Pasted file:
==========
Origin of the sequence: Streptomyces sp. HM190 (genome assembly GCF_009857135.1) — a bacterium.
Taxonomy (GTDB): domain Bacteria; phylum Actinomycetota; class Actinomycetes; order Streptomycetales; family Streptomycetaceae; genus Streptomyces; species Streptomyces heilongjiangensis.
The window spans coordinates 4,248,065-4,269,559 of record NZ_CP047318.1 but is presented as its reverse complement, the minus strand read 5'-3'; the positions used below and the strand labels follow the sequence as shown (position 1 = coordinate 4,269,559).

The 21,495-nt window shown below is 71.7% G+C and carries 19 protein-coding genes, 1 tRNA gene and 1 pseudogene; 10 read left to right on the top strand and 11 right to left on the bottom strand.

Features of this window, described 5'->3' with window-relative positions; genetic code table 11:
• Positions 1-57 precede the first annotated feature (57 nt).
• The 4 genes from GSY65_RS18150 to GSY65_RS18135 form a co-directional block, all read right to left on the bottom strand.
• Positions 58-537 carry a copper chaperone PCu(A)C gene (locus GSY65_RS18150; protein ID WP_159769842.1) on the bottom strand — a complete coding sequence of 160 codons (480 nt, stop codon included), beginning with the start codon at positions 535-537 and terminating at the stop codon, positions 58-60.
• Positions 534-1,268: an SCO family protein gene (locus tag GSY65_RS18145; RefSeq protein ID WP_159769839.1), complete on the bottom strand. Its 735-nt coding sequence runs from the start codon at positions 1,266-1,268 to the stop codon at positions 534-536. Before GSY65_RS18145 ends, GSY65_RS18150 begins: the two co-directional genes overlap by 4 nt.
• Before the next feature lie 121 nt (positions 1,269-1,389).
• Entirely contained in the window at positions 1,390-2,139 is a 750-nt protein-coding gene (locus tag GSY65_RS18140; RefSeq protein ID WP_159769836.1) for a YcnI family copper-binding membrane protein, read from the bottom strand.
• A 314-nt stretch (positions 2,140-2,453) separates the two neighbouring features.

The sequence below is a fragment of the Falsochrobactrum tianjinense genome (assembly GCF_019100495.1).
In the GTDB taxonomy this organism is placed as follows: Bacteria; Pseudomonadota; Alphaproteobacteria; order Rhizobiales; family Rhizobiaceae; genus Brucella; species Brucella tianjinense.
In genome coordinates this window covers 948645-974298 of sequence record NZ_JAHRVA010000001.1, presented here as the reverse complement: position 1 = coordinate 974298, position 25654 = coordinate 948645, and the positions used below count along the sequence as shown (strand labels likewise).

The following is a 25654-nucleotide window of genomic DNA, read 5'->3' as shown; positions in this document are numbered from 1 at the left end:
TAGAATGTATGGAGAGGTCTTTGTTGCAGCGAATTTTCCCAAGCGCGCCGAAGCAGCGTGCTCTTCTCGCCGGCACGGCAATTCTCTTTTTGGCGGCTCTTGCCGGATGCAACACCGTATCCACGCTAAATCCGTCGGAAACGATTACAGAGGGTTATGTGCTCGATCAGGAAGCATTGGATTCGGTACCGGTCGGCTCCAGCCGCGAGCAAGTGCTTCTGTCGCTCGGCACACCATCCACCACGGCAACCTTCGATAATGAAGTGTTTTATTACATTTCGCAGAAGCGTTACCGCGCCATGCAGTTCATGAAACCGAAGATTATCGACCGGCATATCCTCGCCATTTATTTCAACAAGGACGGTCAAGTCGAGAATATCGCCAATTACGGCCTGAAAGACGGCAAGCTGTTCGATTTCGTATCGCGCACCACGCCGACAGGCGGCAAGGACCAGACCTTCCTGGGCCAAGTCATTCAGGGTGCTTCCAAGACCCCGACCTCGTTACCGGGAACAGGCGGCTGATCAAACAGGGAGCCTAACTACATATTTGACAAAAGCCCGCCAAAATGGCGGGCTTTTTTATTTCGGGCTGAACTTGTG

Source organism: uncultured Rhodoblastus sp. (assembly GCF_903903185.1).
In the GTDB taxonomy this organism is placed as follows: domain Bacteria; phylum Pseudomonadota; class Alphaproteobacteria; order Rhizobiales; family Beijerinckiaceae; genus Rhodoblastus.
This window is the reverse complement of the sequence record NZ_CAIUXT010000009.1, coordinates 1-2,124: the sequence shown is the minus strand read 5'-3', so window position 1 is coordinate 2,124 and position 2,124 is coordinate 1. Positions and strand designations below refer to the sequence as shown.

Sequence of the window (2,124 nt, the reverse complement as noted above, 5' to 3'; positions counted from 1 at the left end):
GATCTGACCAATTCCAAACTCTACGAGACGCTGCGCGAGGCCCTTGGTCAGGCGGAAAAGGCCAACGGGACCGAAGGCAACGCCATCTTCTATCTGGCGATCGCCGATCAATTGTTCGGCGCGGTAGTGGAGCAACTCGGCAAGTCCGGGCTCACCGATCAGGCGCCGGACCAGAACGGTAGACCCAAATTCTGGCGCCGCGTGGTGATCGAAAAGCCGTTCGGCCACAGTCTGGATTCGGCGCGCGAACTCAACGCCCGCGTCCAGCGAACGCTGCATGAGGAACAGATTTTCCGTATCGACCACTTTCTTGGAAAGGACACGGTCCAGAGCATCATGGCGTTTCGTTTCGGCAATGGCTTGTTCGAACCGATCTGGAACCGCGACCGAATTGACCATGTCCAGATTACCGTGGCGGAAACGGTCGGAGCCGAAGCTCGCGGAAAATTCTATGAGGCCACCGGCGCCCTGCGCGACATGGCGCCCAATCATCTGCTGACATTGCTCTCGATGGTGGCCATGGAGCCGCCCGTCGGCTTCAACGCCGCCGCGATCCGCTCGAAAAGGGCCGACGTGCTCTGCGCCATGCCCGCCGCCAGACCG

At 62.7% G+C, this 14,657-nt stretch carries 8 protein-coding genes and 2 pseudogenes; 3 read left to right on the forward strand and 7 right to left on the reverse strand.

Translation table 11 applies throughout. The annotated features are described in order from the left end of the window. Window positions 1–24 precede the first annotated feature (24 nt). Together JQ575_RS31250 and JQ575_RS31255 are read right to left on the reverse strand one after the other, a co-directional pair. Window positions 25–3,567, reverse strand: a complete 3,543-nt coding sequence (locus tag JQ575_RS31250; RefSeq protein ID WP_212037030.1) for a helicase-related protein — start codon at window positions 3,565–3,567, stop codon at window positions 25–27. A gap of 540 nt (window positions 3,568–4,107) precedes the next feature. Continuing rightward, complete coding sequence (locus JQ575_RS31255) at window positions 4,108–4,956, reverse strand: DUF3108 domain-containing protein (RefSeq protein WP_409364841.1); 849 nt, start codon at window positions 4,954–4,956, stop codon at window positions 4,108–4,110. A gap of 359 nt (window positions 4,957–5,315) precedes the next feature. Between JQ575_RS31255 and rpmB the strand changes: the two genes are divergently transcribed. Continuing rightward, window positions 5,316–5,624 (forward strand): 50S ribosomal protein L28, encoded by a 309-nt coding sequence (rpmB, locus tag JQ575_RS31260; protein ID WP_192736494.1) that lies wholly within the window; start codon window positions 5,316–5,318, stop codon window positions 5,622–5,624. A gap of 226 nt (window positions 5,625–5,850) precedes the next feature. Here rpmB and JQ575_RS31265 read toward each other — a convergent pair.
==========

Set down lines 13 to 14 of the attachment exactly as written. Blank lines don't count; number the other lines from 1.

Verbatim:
The sequence below is a fragment of the Falsochrobactrum tianjinense genome (assembly GCF_019100495.1).
In the GTDB taxonomy this organism is placed as follows: Bacteria; Pseudomonadota; Alphaproteobacteria; order Rhizobiales; family Rhizobiaceae; genus Brucella; species Brucella tianjinense.